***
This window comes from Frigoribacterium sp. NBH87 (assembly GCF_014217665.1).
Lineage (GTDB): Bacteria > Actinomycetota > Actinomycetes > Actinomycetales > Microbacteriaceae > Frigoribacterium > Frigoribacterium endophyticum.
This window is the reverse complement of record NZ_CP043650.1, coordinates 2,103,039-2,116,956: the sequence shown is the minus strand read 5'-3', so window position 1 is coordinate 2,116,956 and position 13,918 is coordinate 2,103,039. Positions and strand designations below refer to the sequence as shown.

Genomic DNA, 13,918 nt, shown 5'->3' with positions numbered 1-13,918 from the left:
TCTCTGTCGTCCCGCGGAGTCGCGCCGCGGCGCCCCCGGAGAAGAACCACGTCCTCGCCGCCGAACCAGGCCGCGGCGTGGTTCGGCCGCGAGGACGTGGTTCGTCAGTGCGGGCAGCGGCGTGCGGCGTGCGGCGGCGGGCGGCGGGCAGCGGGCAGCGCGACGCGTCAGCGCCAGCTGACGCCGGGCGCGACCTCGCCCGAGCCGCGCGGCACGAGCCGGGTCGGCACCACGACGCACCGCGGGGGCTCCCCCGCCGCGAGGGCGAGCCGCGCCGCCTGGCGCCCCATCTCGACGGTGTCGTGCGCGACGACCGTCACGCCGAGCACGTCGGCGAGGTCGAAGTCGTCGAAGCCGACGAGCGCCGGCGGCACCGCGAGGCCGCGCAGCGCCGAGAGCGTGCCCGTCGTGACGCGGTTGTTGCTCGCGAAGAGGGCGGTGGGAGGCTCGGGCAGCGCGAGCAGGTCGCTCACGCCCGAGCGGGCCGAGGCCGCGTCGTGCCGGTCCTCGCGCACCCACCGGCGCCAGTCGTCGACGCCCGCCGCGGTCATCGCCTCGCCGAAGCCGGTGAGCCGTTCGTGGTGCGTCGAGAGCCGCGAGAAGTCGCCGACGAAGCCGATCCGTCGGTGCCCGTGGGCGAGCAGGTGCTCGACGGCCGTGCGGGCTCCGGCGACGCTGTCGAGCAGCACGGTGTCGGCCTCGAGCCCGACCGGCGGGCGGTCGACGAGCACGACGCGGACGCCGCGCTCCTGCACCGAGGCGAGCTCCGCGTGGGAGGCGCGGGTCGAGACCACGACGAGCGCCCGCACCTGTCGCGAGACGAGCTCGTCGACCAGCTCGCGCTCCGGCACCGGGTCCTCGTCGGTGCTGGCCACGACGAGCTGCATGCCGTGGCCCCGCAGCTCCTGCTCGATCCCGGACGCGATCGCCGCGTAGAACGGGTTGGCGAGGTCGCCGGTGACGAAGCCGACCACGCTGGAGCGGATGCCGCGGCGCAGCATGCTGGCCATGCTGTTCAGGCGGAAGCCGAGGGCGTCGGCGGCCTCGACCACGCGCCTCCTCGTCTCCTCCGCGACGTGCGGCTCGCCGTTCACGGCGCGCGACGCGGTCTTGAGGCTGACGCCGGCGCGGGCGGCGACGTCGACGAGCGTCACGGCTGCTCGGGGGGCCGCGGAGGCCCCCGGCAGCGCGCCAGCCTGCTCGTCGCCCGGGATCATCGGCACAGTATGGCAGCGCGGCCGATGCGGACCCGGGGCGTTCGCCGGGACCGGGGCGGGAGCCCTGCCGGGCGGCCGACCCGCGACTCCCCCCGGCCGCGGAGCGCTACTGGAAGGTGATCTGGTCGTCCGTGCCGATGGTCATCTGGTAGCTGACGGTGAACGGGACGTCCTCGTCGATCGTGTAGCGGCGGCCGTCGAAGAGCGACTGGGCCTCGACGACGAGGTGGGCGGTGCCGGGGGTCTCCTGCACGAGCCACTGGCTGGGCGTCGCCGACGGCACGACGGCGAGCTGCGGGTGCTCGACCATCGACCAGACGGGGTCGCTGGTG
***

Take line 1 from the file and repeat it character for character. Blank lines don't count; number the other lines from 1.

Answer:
This window comes from Frigoribacterium sp. NBH87 (assembly GCF_014217665.1).